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CRE Sales Decline For The First Time In More Than A Year


For the first time in more than a year, commercial property sales volume declined, spurred to a double-digit drop in part by rising interest rates.

Commercial property sales dropped 16% nationwide in April compared with a year earlier, according to MSCI Real Assets data, as reported by The Wall Street Journal. Property sales for the month totaled $39.4B.

The drop is the first year-over-year slip recorded by MSCI since January 2021. Beginning with the onset of the pandemic, most months in 2020 recorded sales drops compared with the same month in 2019, but 2021 reversed that pattern.

Office, industrial and senior housing assets led the April 2022 decline, though sales of retail and multifamily continued to rise. Those sectors will probably slow down as well in the coming months, considering that interest rates are on the rise, the WSJ noted.

The investment market in metro New York has seen investors pull back in the wake of interest rate hikes.

“I know of a couple of buildings that were pulled off the market,” Marcus & Millichap Senior Managing Director Eric Anton told Bisnow regarding investment deals in the city. “If buyers signed a contract a month ago, after 30 days of due diligence they’re coming back and saying, ‘I can’t do that.’”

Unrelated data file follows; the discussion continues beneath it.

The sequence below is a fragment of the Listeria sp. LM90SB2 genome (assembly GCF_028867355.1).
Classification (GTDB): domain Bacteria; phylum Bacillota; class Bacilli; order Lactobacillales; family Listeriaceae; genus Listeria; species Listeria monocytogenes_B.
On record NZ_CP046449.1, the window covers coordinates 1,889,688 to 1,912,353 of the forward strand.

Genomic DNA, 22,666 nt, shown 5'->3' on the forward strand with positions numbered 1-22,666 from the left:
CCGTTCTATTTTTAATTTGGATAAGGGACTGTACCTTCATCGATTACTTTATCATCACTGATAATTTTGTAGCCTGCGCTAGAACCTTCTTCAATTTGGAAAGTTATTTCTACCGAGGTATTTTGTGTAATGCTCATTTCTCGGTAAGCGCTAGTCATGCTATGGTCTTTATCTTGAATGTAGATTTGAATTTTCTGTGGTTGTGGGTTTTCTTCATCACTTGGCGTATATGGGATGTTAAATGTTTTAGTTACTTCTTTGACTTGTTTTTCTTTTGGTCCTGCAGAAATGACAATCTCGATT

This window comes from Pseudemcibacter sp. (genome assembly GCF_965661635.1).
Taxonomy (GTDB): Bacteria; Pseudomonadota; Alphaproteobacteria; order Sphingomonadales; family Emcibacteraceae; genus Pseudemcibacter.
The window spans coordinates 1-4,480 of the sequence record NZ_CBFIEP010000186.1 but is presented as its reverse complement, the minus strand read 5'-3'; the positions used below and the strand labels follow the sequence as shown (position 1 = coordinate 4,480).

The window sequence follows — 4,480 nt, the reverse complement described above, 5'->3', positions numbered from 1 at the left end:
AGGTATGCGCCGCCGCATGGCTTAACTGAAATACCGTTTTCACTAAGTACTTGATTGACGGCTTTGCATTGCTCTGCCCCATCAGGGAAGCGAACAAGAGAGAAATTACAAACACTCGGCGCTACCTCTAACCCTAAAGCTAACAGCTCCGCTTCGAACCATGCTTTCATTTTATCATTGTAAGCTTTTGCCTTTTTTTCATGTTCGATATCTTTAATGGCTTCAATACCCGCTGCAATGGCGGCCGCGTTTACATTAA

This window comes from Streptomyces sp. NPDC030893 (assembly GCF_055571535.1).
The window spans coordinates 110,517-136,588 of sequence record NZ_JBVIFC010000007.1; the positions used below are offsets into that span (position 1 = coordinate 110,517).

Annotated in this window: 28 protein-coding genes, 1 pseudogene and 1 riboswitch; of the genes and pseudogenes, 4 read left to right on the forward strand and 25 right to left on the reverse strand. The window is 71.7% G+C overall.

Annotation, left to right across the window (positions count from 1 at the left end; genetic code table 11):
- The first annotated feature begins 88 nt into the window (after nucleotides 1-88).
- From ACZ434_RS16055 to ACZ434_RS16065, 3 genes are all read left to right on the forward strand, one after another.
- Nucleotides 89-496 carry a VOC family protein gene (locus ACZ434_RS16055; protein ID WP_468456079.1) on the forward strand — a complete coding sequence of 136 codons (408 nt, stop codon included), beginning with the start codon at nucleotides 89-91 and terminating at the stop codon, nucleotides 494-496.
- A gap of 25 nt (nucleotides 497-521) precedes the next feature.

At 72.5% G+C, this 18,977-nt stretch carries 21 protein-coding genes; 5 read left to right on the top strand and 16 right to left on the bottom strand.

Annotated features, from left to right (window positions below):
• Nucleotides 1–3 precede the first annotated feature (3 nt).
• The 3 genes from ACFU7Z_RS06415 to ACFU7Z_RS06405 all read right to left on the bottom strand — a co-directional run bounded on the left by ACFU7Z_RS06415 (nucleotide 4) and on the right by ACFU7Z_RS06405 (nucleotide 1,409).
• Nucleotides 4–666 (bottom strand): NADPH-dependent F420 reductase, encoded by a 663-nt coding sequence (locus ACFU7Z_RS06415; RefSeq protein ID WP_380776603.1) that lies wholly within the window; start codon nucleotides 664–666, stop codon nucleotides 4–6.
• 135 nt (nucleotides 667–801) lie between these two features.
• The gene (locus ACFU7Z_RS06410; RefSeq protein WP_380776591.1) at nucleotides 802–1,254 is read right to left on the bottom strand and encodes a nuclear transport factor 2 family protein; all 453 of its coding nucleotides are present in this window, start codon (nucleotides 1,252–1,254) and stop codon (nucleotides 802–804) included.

Innovo Property Group’s attempt to buy HSBC Tower at 452 Fifth Ave. reportedly fell through because of interest rates, with the $855M deal falling apart when Innovo was unable to obtain financing.

In May, the Federal Reserve increased its benchmark interest rate by half a percentage point, the most in about 20 years, in an attempt to put a lid on inflation. The central bank is expected to increase rates again later this month and in July, at the very least.

MSCI also reported that in April, annual price growth of U.S. commercial real estate slowed once again, with its National All-Property Index up 17.9% from a year ago. Though still showing robust price growth, the rate of increase is down for the third month in a row. In January, the index showed price growth of nearly 20% year-over-year.